Annals of cheap: Takeya
The discount behemoth Takeya, located near Okachimachi Station, may not be the cheapest place to buy anything you want, but it’s probably the cheapest place to buy everything you want. Comprising half a dozen purple-painted buildings clustered together along Showa-dori, the store gets by on volume and an almost neurotic obsession with using space effectively.
The food sections, which take up the bottom floors of two neighboring buildings, are usually impossible to move through, since the aisles barely accommodate two bodies standing abreast of each other. And when the buses discharge the Asian tourists, as they do several times a day, the place turns into writhing mass of nylon-coated humanity, reaching and pushing and grunting and paying. The announcement are provided in Japanese, Chinese and Korean. No English. They know who shops there.
There’s more: all the electronics you can think of short of computers; expensive leathers and high fashion at discount prices; four floors of furniture; a full liquor store that charges the lowest prices in town; a huge pet store set right next to a full-service bicycle shop; cosmetics and drugs and stationery. There’s even a jewelry store.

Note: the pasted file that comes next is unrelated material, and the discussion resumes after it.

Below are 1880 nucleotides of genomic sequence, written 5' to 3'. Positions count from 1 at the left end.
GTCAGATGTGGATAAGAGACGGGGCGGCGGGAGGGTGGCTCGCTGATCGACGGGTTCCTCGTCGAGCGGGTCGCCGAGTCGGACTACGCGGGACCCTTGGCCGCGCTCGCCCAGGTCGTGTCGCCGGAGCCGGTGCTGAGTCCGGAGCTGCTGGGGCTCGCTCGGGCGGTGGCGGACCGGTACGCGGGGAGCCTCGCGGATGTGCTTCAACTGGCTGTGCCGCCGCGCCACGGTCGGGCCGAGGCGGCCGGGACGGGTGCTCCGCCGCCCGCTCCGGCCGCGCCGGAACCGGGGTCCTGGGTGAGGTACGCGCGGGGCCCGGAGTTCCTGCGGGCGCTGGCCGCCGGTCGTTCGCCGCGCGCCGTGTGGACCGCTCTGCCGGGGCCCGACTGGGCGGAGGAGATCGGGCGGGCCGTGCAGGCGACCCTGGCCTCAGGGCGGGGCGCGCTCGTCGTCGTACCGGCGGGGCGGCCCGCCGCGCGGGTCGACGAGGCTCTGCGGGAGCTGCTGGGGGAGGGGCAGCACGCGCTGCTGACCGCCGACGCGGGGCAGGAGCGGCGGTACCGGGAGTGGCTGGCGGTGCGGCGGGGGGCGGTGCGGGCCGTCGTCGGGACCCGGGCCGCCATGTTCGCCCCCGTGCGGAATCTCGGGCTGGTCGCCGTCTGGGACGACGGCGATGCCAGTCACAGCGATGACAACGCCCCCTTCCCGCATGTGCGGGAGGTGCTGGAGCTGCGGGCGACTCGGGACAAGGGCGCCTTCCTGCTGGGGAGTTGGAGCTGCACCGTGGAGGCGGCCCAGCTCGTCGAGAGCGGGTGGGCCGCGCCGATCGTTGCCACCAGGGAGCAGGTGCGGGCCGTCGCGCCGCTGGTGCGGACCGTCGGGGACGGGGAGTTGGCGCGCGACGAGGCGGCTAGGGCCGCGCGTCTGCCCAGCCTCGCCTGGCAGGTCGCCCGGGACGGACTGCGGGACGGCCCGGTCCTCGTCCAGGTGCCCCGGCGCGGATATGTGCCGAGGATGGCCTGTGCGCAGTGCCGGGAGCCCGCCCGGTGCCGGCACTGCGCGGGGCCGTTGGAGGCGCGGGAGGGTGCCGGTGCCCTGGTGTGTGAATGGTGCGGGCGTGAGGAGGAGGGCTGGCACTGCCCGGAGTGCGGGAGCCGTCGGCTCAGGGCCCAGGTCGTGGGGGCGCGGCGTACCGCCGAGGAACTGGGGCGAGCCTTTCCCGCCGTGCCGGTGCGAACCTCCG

The sidewalks surrounding the buildings and the alleys between them are stacked with merchandise and clogged with carts filled with stock, all ready to be moved in when the shelves empty, which they do with head-spinning rapidity. A lot of other retailers use public space like this, and it’s clearly illegal. One hates to imagine what would happen if a fire broke out.
One time I was looking through the rice cracker collection outside and overheard a man in a suit berating an employee about the way the merchandise blocked the sidewalk, in particular the raised yellow tiles that blind people use to navigate the streets of Tokyo. The employee nodded and bowed. The guy was absolutely right, though he must have understood nothing would be done. Two policemen were standing nearby, in earshot of the conversation, checking out the rice crackers themselves.
The prices are insanely low, and Takeya’s point card is something of a joke, though almost everyone who shops there has one because if you shop there, you shop there all the time. Every thousand yen earns you one point. One point equals one yen, which would be nothing anywhere else but the points do add up because Takeya is all about volume, a strategy that can only succeed in this part of town thanks to the store’s ingenious utilization of space.
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